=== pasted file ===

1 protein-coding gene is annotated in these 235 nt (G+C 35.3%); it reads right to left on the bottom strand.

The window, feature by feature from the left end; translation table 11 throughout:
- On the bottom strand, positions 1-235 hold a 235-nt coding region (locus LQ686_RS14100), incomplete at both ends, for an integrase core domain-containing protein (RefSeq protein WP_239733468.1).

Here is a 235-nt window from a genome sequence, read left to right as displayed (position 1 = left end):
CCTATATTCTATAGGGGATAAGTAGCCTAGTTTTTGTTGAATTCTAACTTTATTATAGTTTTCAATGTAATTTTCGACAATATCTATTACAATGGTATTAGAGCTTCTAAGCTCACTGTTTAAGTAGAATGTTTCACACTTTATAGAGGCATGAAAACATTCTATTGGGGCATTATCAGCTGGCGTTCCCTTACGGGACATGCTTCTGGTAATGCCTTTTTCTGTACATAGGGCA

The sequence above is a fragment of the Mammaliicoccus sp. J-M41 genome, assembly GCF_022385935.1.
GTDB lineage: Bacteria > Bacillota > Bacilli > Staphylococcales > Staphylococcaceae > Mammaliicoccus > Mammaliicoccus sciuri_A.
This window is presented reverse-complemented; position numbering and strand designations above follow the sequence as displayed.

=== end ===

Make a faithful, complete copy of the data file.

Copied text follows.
1 protein-coding gene is annotated in these 235 nt (G+C 35.3%); it reads right to left on the bottom strand.

The window, feature by feature from the left end; translation table 11 throughout:
- On the bottom strand, positions 1-235 hold a 235-nt coding region (locus LQ686_RS14100), incomplete at both ends, for an integrase core domain-containing protein (RefSeq protein WP_239733468.1).

Here is a 235-nt window from a genome sequence, read left to right as displayed (position 1 = left end):
CCTATATTCTATAGGGGATAAGTAGCCTAGTTTTTGTTGAATTCTAACTTTATTATAGTTTTCAATGTAATTTTCGACAATATCTATTACAATGGTATTAGAGCTTCTAAGCTCACTGTTTAAGTAGAATGTTTCACACTTTATAGAGGCATGAAAACATTCTATTGGGGCATTATCAGCTGGCGTTCCCTTACGGGACATGCTTCTGGTAATGCCTTTTTCTGTACATAGGGCA

The sequence above is a fragment of the Mammaliicoccus sp. J-M41 genome, assembly GCF_022385935.1.
GTDB lineage: Bacteria > Bacillota > Bacilli > Staphylococcales > Staphylococcaceae > Mammaliicoccus > Mammaliicoccus sciuri_A.
This window is presented reverse-complemented; position numbering and strand designations above follow the sequence as displayed.